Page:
Alexander’s expeditions – Alexandrii Magni Macedonis Expedio
Date of first edition: 1595 (Additamentum)
Date of this map: 1624 (Parergon)
Dimensions (not including margins): 36 x 47 cm
Condition: excellent. Sharp copper engraving printed on strong paper. Centre fold is as published. Old coloured. Wide margins.
Condition rating: A+
Verso: text in Latin
Map reference: Van der Krogt 3,8030H:31; Van den Broecke 222.
From: first published in Additamentum to the Theatrum Orbis Terrarum in 1579, this edition In Parergon 1624. Editor-Printer: B. Moretus. Van der Krogt 3, 31:711.
Alexander the Great
A great empire, short lived, but with a long-lasting influence
Ortelius based himself on classic authors like Pliny, Plutarch and Livy to produce this map of the Empire of Alexander the Great. Alexander succeeded to his father in 336 BC. The eastern border of that empire was formed by the Indus with its tributaries and the realm was surrounded in the northeast the Pamir Mountains. Once Alexander had arrived at the delta of the River Indus, he split his army in two units to return home. He would come back over land, while Nearchus would command a fleet (shown in the Arabian Sea).
The inset illustrates the Oracle of the Egyptian Supreme God, Amun (see picture), located in the oasis of Siwa in Western Egypt. On the map the oasis can be seen at the very left (in the pink area). Alexander worshiped Amun. He even considered himself to be the Supreme God’s son. Here in 331 BC after his conquest of Egypt, he asked for the Oracle’s divine approval for his planned conquest of the East. He also expressed his wish to be buried on this site, but that eventually happened in Alexandria. Legend has it that the Oracle replied: “If the East conquered, will be a great King die”. Alexander saw this as a positive message and thought it had to mean Darius III (is not Darius I or Darius the Great), the then ruler of Persia (see picture of famous mosaics of their battle (in Erbil, Iraq) with Alexander left and the fleeing Darius III right). Eventually Alexander himself would die! The mosaics originating from Pompeii can be seen at the archaeological museum in Naples.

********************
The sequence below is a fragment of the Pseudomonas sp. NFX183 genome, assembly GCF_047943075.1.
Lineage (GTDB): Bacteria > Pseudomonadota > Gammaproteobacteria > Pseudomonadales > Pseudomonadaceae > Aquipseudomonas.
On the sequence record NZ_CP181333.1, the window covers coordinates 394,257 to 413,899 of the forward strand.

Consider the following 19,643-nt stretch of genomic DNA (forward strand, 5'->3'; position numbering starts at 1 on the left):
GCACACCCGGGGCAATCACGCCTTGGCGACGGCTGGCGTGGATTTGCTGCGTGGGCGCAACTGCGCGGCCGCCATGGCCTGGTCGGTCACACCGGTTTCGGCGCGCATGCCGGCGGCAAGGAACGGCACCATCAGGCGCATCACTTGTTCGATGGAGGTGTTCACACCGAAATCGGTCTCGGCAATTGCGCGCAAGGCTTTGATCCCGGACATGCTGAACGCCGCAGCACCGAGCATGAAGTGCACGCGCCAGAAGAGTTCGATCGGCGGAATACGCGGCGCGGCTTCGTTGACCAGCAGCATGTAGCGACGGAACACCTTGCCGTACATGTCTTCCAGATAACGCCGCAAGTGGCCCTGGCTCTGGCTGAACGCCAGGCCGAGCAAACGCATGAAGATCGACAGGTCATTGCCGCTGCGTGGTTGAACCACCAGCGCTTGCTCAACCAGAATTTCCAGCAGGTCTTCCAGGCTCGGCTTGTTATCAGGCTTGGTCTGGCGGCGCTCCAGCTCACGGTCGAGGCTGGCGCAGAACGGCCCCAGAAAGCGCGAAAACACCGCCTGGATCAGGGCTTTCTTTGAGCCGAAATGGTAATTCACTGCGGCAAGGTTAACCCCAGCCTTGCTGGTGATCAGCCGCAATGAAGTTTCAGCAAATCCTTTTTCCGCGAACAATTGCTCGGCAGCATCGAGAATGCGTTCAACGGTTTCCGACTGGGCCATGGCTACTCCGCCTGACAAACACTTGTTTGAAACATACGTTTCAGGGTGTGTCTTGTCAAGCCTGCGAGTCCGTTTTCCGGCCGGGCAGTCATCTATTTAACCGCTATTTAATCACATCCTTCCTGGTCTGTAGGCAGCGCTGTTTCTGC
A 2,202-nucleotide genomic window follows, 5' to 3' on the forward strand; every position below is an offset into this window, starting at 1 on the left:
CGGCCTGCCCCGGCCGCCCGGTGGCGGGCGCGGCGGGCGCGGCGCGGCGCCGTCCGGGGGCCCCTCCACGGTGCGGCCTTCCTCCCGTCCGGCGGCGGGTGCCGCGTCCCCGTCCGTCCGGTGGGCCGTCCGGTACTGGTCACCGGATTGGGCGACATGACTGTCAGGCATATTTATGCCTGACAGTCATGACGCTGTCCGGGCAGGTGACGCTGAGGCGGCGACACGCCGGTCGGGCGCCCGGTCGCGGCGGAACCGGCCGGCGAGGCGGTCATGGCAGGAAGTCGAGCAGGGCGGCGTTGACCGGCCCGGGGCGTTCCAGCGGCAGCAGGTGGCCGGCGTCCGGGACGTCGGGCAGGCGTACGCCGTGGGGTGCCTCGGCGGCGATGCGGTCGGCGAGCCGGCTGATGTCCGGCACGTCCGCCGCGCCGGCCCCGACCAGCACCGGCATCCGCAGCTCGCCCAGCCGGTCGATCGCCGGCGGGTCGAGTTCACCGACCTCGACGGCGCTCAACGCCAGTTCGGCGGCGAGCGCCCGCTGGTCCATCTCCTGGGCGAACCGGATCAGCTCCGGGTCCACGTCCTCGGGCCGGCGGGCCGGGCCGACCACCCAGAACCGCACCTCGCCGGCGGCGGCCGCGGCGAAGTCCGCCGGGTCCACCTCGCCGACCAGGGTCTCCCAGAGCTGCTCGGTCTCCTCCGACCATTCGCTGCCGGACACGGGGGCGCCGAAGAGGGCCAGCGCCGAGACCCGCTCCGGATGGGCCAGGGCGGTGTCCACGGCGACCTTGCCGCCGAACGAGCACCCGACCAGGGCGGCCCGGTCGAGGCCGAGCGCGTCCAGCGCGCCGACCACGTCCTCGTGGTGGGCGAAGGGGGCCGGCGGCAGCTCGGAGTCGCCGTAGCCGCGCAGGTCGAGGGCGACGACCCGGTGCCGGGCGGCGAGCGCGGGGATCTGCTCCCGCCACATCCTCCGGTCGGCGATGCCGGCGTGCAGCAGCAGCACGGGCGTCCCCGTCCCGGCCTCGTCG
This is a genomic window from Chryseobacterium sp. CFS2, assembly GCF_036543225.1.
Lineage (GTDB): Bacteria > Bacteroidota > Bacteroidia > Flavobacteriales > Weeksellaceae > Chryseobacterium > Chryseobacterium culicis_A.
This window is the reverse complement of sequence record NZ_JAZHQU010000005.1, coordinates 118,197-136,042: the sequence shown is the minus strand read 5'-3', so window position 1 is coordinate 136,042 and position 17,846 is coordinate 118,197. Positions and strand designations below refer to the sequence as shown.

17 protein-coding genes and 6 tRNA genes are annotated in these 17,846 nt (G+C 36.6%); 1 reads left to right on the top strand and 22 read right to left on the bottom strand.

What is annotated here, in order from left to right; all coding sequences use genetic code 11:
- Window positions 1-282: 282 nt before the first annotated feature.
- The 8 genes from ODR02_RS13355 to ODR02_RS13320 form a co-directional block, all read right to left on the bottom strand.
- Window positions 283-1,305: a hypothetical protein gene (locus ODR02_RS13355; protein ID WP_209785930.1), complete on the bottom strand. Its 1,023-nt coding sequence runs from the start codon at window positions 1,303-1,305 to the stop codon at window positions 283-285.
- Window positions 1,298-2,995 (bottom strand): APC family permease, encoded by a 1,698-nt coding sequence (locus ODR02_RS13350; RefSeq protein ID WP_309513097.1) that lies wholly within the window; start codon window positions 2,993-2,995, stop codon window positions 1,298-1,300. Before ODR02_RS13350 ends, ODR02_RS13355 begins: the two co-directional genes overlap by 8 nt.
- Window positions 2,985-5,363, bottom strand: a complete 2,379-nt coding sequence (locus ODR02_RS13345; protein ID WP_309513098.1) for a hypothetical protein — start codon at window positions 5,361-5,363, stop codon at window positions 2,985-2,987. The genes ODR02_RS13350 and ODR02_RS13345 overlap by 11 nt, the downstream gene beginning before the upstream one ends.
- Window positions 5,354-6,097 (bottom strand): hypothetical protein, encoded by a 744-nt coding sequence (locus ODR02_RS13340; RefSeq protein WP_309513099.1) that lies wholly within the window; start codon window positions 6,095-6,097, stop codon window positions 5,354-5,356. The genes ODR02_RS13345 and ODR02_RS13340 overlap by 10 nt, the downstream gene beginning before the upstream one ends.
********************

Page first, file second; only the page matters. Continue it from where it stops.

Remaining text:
The worship of Amun enjoyed great popularity. A bust of this god was even found near Bonn.
The map also shows the towns of Susa, Persepolis and Babylon, where Alexander would die on 10/11 June 323 BC on its retreat.
As for the oasis of Siwa: this was the HQ of the British Army’s Long Range Desert Group in WW II. It was a heavily fought area: Rommel’s Africa Corps conquered this site three times.